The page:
These recommendations should be tailored to the individual’s abilities to minimise the risk of complications and maximise the benefits.
My surgeon and oncologist strongly encouraged me to exercise throughout chemo and as soon as I could after surgery. I was very fortunate to have an awesome exercise physiologist at the Chris O’Brien Lifehouse,, Michael Marthick. Michael actually put me on a ‘prehab’ exercise program to get me fit before surgery. I believe that this contributed to my speedy recovery. I was discharged after 5 days despite having huge abdominal surgery which involved 2 surgeons over a period of 7 hours! I have never really enjoyed the gym but I loved it during treatment. It really helped to be at the hospital gym under close supervision, with a tailored program, surrounded by other cancer patients.
I was fortunate in that I already enjoyed exercise, so I appreciate that it was easier for me to maintain exercise during treatment. I walked as much as I could, especially on those good days after chemo, before I felt really rubbish again. I commenced swimming as soon as I healed from surgery. I also started belly dancing again with the gorgeous Fernanda, which has helped with my core strength and posture post surgery. It is a fabulous way to boost body confidence and connect with awesome women. It is also very healing and it helps to feel womanly again after losing my womb and ovaries and being thrust into menopause!!
I have recently taken up pilates and joined a local gym as I know that I need to keep on top of my muscle tone (chemo and surgical menopause just waste those muscles away).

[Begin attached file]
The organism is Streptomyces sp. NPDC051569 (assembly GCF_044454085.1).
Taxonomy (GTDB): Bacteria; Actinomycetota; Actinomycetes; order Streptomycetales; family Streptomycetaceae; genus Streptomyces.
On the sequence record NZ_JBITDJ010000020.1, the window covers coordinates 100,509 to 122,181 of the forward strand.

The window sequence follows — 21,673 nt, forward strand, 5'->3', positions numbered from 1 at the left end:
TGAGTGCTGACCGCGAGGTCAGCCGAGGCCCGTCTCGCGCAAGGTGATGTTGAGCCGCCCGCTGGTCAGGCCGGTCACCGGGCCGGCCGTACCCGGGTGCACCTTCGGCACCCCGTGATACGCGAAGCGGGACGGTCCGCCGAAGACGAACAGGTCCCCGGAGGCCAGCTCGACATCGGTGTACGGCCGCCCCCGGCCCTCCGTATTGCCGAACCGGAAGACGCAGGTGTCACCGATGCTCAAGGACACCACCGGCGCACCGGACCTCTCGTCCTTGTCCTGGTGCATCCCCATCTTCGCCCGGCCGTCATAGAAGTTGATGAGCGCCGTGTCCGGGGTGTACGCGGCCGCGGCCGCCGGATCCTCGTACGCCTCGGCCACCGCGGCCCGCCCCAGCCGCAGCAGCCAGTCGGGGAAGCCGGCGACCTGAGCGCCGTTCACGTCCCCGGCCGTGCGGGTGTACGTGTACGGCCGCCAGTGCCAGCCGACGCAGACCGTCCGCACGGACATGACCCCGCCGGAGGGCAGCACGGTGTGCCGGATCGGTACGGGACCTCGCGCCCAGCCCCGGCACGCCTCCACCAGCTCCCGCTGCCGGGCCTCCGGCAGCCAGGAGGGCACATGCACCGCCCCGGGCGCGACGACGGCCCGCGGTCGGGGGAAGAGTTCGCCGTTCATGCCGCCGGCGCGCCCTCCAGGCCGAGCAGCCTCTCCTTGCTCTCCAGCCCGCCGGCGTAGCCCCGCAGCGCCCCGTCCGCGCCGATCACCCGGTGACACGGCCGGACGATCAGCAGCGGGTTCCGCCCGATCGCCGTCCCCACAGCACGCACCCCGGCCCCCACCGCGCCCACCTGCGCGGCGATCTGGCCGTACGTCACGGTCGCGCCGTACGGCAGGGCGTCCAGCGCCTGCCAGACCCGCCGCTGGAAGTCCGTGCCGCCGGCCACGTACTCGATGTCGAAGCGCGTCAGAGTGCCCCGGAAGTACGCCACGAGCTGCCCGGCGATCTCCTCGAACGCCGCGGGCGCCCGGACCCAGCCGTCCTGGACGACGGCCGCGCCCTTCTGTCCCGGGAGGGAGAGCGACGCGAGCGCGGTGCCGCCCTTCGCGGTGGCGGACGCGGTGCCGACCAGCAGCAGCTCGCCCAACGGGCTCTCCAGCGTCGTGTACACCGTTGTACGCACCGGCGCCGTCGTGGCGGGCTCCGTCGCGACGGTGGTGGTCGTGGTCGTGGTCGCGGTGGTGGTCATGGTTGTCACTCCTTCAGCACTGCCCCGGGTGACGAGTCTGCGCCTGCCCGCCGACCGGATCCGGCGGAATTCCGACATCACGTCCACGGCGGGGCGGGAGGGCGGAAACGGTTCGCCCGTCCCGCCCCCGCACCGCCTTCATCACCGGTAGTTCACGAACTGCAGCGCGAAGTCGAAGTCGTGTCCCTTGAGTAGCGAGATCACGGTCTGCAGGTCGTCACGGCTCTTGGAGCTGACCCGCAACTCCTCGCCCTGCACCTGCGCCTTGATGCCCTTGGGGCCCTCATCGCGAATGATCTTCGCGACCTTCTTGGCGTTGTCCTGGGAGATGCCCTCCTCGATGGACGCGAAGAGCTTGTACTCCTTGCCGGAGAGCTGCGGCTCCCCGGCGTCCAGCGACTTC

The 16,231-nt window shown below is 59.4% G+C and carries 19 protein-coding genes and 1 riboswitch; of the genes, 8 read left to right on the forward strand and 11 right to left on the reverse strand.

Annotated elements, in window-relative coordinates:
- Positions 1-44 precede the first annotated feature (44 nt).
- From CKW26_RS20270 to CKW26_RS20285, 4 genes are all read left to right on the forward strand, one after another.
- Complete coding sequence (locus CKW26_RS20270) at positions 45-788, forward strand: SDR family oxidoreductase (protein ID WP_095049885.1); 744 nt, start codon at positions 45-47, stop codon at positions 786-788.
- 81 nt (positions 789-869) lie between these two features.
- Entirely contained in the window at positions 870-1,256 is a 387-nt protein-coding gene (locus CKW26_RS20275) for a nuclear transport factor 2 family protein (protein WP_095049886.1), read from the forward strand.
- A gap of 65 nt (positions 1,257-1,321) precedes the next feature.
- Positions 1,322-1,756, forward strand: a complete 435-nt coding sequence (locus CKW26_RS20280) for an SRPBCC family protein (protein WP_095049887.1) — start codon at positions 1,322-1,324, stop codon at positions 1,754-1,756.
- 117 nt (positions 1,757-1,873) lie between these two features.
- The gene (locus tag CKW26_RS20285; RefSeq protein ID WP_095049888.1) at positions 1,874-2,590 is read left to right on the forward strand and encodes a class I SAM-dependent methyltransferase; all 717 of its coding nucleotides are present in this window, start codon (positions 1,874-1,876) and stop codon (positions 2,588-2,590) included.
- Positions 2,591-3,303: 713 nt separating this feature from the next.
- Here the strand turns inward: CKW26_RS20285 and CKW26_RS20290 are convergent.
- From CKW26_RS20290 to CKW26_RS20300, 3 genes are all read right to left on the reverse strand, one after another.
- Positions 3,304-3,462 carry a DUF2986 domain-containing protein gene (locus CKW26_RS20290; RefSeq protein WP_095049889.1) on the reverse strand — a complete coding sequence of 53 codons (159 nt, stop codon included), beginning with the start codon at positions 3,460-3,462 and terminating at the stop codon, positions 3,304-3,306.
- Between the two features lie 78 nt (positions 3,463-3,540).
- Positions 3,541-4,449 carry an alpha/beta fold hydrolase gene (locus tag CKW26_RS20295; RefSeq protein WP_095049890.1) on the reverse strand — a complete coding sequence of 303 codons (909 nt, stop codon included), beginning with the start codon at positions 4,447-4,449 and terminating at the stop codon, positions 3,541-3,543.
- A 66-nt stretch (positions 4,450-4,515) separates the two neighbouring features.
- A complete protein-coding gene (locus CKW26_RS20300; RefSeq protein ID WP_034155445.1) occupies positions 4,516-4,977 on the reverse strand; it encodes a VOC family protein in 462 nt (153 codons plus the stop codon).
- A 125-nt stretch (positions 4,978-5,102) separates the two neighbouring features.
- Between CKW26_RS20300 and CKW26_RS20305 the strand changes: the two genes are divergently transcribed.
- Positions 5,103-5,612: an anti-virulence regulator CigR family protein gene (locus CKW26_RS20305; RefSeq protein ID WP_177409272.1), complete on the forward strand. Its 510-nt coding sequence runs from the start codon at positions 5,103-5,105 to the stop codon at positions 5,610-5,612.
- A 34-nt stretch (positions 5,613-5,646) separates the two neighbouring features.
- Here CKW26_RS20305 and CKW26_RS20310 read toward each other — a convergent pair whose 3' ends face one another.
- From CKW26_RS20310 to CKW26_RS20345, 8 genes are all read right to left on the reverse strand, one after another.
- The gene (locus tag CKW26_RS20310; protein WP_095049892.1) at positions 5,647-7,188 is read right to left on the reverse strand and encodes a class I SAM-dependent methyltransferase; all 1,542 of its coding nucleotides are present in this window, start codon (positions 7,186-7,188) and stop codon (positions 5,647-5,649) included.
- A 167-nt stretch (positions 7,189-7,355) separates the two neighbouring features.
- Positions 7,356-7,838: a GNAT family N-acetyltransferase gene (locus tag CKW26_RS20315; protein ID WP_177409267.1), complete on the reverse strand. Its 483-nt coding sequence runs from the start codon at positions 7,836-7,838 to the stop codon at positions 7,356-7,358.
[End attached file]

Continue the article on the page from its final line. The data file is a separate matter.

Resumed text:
Like most people diagnosed with cancer I did modify my diet after diagnosis. Diet and nutrition for cancer is a controversial topic as there are a LOT of recommendations out there and not all are evidence based. Everyone believes that their diet is the right one. “Just quit sugar!!”, “Eat lots of turmeric!”, “Follow the alkaline diet!” To be honest I found the diet/nutritional side of cancer to be one of the most stressful parts. Yes, I did have green smoothies lovingly made by my husband every day during chemo. However I found that they made me very bloated and uncomfortable, so this was not sustainable. I think that you need to follow a sensible, healthy diet that works for you. I believe that just as personalised medicine and treatments are the way of the future, so too are personalised diets. A healthy diet is pretty common sense.
Initially my husband and I were vegan whilst I was undergoing treatment, however I love seafood and cheese too much to maintain this diet! I have drastically cut down meat (especially red meat which I rarely have), processed foods, sugar, and of course alcohol. I had a low dairy diet anyway, but now the only dairy I eat is pretty much cheese, and I monitor how much I eat. When I do eat meat I only buy organic, hormone and antibiotic free cuts. I never eat processed meats. I have increased the amount of vegetables in my diet and try and eat as many whole-foods as possible. I monitor sugar in products I buy and I consume, but I do love chocolate and champagne, so there is no way I was ever going to give them up for good. Life is to be enjoyed after all!